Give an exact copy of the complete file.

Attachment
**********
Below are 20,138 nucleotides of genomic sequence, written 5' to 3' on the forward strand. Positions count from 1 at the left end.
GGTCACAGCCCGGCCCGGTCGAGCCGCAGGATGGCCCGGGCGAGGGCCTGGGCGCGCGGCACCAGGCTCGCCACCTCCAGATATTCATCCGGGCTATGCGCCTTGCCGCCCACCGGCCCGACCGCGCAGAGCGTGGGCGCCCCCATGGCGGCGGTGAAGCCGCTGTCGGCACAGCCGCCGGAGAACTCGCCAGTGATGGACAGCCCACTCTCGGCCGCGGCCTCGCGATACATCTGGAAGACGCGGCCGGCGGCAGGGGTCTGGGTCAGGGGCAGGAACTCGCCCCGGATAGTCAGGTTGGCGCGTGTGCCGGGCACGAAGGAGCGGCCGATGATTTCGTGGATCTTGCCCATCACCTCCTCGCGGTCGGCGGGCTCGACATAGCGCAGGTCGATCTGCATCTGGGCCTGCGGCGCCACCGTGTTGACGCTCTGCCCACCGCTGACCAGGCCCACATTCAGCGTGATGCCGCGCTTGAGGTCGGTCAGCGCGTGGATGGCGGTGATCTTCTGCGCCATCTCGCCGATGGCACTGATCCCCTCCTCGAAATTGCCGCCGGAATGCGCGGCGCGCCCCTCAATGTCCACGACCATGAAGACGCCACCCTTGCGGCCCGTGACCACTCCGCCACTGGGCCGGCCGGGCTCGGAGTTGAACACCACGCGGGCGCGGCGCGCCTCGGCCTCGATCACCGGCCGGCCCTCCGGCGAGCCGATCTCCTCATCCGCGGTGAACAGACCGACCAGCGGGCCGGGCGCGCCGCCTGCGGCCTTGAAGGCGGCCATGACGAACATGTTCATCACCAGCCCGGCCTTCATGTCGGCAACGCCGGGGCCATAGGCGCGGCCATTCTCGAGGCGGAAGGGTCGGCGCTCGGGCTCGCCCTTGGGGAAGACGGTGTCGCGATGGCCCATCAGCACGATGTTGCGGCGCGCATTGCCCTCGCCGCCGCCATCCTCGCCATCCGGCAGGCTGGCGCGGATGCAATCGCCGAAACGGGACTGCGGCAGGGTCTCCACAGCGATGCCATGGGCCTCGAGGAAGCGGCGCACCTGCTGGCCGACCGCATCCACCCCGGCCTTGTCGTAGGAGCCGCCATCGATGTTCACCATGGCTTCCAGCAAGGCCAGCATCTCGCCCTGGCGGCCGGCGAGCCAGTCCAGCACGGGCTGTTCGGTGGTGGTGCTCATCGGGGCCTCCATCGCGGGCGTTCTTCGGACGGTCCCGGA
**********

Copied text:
Below are 20,138 nucleotides of genomic sequence, written 5' to 3' on the forward strand. Positions count from 1 at the left end.
GGTCACAGCCCGGCCCGGTCGAGCCGCAGGATGGCCCGGGCGAGGGCCTGGGCGCGCGGCACCAGGCTCGCCACCTCCAGATATTCATCCGGGCTATGCGCCTTGCCGCCCACCGGCCCGACCGCGCAGAGCGTGGGCGCCCCCATGGCGGCGGTGAAGCCGCTGTCGGCACAGCCGCCGGAGAACTCGCCAGTGATGGACAGCCCACTCTCGGCCGCGGCCTCGCGATACATCTGGAAGACGCGGCCGGCGGCAGGGGTCTGGGTCAGGGGCAGGAACTCGCCCCGGATAGTCAGGTTGGCGCGTGTGCCGGGCACGAAGGAGCGGCCGATGATTTCGTGGATCTTGCCCATCACCTCCTCGCGGTCGGCGGGCTCGACATAGCGCAGGTCGATCTGCATCTGGGCCTGCGGCGCCACCGTGTTGACGCTCTGCCCACCGCTGACCAGGCCCACATTCAGCGTGATGCCGCGCTTGAGGTCGGTCAGCGCGTGGATGGCGGTGATCTTCTGCGCCATCTCGCCGATGGCACTGATCCCCTCCTCGAAATTGCCGCCGGAATGCGCGGCGCGCCCCTCAATGTCCACGACCATGAAGACGCCACCCTTGCGGCCCGTGACCACTCCGCCACTGGGCCGGCCGGGCTCGGAGTTGAACACCACGCGGGCGCGGCGCGCCTCGGCCTCGATCACCGGCCGGCCCTCCGGCGAGCCGATCTCCTCATCCGCGGTGAACAGACCGACCAGCGGGCCGGGCGCGCCGCCTGCGGCCTTGAAGGCGGCCATGACGAACATGTTCATCACCAGCCCGGCCTTCATGTCGGCAACGCCGGGGCCATAGGCGCGGCCATTCTCGAGGCGGAAGGGTCGGCGCTCGGGCTCGCCCTTGGGGAAGACGGTGTCGCGATGGCCCATCAGCACGATGTTGCGGCGCGCATTGCCCTCGCCGCCGCCATCCTCGCCATCCGGCAGGCTGGCGCGGATGCAATCGCCGAAACGGGACTGCGGCAGGGTCTCCACAGCGATGCCATGGGCCTCGAGGAAGCGGCGCACCTGCTGGCCGACCGCATCCACCCCGGCCTTGTCGTAGGAGCCGCCATCGATGTTCACCATGGCTTCCAGCAAGGCCAGCATCTCGCCCTGGCGGCCGGCGAGCCAGTCCAGCACGGGCTGTTCGGTGGTGGTGCTCATCGGGGCCTCCATCGCGGGCGTTCTTCGGACGGTCCCGGA